Barbara J. Riegel, PhD, FAHA, FAAN

Updated:Oct 12,2015

2015 Distinguished Scientist  - Barbara J. Riegel, PhD, FAHA, FAAN

Barbara J. Riegel, PhD, FAHA, FAANDr. Barbara Riegel is the Edith Clemmer Steinbright Professor of Gerontology and Director of the Biobehavioral Research Center at the University of Pennsylvania, School of Nursing. She is co-editor of the Journal of Cardiovascular Nursing, which is the official journal of the Preventive Cardiovascular Nurses Association and endorsed by the AHA Council on Cardiovascular and Stroke Nursing.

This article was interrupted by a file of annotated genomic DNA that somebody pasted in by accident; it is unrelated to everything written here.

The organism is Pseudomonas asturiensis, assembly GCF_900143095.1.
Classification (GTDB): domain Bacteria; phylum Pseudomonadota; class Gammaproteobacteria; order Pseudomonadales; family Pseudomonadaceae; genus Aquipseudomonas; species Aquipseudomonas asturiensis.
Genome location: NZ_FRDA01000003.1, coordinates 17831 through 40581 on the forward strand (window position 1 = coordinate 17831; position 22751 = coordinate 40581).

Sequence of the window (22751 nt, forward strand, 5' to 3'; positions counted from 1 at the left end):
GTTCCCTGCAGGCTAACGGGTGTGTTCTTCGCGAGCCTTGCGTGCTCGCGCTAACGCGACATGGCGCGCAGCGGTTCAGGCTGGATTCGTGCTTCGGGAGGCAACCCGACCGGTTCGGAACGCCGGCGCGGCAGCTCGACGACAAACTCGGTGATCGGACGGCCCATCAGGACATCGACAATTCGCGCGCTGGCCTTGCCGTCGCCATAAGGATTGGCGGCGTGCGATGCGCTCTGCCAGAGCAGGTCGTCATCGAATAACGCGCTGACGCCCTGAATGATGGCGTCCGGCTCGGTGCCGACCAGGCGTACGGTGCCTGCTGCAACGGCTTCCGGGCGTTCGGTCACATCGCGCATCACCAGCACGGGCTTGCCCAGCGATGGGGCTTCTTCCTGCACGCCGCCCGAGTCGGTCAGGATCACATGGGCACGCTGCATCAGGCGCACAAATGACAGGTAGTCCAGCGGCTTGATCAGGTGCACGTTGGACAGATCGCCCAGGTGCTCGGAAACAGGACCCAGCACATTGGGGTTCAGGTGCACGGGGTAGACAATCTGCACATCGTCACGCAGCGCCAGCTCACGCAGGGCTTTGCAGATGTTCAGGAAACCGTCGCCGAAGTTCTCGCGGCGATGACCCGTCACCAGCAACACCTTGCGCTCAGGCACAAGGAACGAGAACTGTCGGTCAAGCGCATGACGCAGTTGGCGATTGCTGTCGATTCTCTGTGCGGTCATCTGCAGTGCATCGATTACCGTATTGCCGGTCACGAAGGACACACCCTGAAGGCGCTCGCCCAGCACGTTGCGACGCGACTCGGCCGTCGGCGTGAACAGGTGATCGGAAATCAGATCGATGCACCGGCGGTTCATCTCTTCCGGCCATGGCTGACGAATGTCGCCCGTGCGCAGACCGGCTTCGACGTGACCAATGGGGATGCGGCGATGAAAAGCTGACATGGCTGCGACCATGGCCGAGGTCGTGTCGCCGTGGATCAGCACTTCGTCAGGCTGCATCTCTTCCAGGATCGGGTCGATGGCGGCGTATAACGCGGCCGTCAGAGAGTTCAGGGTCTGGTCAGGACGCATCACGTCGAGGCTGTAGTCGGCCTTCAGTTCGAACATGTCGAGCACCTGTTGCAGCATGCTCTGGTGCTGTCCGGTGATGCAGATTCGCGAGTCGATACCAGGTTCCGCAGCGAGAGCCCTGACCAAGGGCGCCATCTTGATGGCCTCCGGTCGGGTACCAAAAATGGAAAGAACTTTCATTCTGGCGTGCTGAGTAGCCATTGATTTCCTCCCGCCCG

Dr. Riegel is an established nurse scientist studying adults with cardiovascular disease. Her primary research interest is self-care of older adults with chronic heart failure. Recently her interests have expanded to include multimorbidity—a common phenomenon in adults with heart failure. Dr. Riegel focuses her research on the self-care issues of medication adherence and decision-making in response to symptoms. She has demonstrated that poor medication adherence is a primary contributor to hospitalization in heart failure, identified intentional and unintentional factors associated with poor medication adherence, and developed an approach to improving medication adherence in these patients. In reference to symptom response, she has identified factors that impair the ability of heart failure patients to accurately perceive and interpret their symptoms, including age-related changes in interoception and illness-related changes in the brain. She has published both a situation-specific theory of heart failure self-care and a middle range theory of self-care of chronic illness. These theories have formed the basis of various self-report research measures used worldwide to study the self-care behaviors of chronically ill individuals. Dr. Riegel has more than 250 peer reviewed publications and is invited to speak nationally and internationally on self-care. This interest grew out of her early years as a Clinical Nurse Researcher at Sharp HealthCare in San Diego, California, where she led several studies testing disease management approaches to transitioning chronically ill patients from hospital to home, a theme that continues in her current program of research.



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